Avoiding Diabetes & Infertility Starts With A Healthy Breakfast
November is National Diabetes Month and the American Diabetes Association says to “Eat Well, America”. We want to help you do that.
Let’s add a little protein to breakfast…
Last week’s blog was about balancing your plate for diabetes prevention. Continuing on that theme, let’s start with breakfast, the most important meal of the day. In this hectic world of ours, we often skip breakfast, or, at best, grab breakfast “on the run.” Most to-go breakfasts consist of carbohydrates, with little or no protein. Examples are bagels, croissants, granola bars or a roll often accompanied by coffee and juice. These foods have little or no protein or fiber, and therefore are absorbed quickly producing a quick rise in blood sugar. In response to this rise in blood sugar, our bodies secrete the hormone called insulin. Insulin acts like a key, to allow the blood sugar to enter our muscles and cells and give us energy. If we take in “too many” or the “wrong type” of carbohydrates, or if our cells and muscles become resistant to the insulin, we have an imbalance. High levels of insulin can cause increased hunger, cravings for more sugary or starchy foods resulting in weight gain.
Breakfast with Protein & Fiber Helps You Avoid Diabetes
Adding good protein and fiber to breakfast, and keeping to a moderate amount of healthy carbohydrates can help you feel full longer and maintain a more even rise in your blood sugar, therefore helping you avoid diabetes. With an even rise, the insulin response is more balanced.
Some good to-go breakfasts are a slice of whole-wheat toast with one hard-boiled egg, Greek yogurt with a handful of nuts, or a half of a whole grain English muffin with peanut butter.
Milk, yogurt and cottage cheese are foods that fall into more than one category; they are a protein, carbohydrate and also have some fat content. Eggs are mainly a protein. Historically eggs have been the source of controversy; isn’t the yolk bad? The egg yolk does have cholesterol and the egg white does have most of the protein. But, our bad cholesterol is influenced more by eating foods with saturated and trans fats than by eating cholesterol. And egg yolks have the added benefit of some vitamin E and vitamin D. Egg whites have lots of protein (about 5 grams) so if you’re concerned about your cholesterol; keep the number of yolks to about four per week.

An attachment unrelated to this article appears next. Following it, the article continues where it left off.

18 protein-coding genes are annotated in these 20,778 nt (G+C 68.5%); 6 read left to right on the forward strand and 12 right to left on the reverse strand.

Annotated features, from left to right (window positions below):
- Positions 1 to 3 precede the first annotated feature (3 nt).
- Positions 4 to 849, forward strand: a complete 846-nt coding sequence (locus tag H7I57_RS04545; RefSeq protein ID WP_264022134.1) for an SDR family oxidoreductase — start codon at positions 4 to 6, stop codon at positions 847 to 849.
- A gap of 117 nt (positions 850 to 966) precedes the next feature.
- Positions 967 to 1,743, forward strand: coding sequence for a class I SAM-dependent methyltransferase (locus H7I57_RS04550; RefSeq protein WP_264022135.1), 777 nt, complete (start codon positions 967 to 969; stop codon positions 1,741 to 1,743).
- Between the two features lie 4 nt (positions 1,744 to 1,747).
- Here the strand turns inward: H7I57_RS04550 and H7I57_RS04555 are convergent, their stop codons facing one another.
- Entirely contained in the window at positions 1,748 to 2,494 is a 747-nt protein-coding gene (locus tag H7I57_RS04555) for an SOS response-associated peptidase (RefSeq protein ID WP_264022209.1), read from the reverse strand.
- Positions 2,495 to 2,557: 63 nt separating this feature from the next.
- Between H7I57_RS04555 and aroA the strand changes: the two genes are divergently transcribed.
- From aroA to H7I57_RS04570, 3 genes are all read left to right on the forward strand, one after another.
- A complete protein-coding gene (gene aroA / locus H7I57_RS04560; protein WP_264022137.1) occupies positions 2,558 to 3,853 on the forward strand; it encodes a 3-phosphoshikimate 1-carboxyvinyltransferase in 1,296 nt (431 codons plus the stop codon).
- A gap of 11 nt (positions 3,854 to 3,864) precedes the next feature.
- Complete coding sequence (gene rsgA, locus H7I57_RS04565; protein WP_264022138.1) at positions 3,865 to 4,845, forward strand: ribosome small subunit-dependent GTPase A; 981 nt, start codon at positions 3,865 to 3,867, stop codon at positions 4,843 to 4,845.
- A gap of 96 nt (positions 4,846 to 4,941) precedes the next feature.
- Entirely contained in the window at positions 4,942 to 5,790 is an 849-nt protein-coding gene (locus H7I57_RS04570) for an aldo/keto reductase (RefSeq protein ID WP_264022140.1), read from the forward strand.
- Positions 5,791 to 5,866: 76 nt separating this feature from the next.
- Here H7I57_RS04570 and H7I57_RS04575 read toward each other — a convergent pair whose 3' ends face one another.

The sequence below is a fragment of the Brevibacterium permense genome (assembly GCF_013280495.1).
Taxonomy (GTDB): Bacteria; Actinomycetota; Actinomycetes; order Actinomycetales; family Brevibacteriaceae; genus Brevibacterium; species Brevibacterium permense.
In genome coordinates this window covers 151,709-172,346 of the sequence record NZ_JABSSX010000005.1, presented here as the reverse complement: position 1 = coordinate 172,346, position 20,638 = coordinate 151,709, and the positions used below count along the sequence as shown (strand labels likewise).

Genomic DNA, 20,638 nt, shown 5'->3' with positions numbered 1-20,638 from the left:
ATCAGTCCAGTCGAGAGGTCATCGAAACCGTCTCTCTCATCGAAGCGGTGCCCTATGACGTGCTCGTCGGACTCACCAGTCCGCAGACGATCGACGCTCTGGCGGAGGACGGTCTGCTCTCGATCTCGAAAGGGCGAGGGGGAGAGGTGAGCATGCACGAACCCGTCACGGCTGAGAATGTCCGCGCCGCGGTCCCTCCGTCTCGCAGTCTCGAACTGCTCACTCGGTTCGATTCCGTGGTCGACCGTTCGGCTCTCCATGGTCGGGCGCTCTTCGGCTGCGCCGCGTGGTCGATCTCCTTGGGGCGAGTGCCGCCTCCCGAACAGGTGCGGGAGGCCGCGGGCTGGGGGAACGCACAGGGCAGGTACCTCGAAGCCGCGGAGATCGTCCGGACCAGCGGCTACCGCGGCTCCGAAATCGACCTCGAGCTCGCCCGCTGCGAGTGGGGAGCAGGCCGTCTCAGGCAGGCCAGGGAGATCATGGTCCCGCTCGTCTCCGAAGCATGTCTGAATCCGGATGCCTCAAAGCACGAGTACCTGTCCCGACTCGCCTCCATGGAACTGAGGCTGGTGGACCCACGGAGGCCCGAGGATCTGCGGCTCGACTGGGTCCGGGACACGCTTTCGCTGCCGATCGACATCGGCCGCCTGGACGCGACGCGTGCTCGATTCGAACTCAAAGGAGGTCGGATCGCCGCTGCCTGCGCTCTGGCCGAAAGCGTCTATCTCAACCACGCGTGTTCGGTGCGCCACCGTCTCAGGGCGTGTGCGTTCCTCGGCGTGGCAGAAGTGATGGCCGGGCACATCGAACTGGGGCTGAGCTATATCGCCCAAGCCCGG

If you would like to try adding something a little more interesting to your morning routine, consider making a batch of egg muffins and freezing them. Once frozen, they can be heated up in the toaster oven or microwave. Then add a slice of whole wheat toast for a balanced breakfast.
Egg Muffins – A Delicious Healthy Breakfast
3 whole eggs
2 egg whites
1/3 cup diced onion
1 ½ cup cooked spaghetti squash or 10 oz. of frozen spinach, defrosted
¾ cup shredded light cheddar cheese
Hot sauce (optional)
- Cut squash in half and remove seeds. Place in oven skin side up and bake squash for 20 minutes at 375 degrees.
Remove from oven and use a fork to pull strands of squash (it will resemble spaghetti). Or, if using spinach, defrost spinach and drain excess water.
- Add squash or spinach to eggs, onion and cheese in a bowl and mix with a fork.
- Lightly butter or spray a muffin pan with oil. Pour egg mixture in muffin tin. Top with a few dashes of hot sauce (optional). Sprinkle parmesan cheese on top and bake for 15 to 18 minutes or until a toothpick comes out clean.
- Egg muffins can be frozen and reheated in a toaster oven or microwave for a quick breakfast.
Makes 6 Servings
Nutrition Information for each serving (may vary depending on ingredients chosen)
9 grams protein
3 grams carbohydrates
3 grams fat
Maybe try making a batch of these on the weekend. Eat them fresh for Sunday brunch and then freeze the rest for the work week. Being conscious of the food that you are eating does not mean having to feel or be deprived. There are plenty of delicious combinations that can help you be the healthiest you possible.
About Laura Wolfe, RDN, CDE
Laura Wolfe, RDN, CDE is a nutrionist at Reproductive Medicine Associates of Connecticut (RMACT). Wolfe has been a practicing nutritionist since graduating the University of New Haven in 2010 with a bachelor’s degree in Nutrition and Dietetics. She has also earned several certifications: Registered Dietician (2011), Certified Dietary Nutritionist (2012), and Certified Diabetes Educator (2014). She has a special interest in family counseling, particularly for diabetes and prevention of chronic disease, pediatric obesity and gestational diabetes. Wolfe counsels in group settings, as well as one-on-one with a gentle approach to provide guidance about healthier eating behaviors.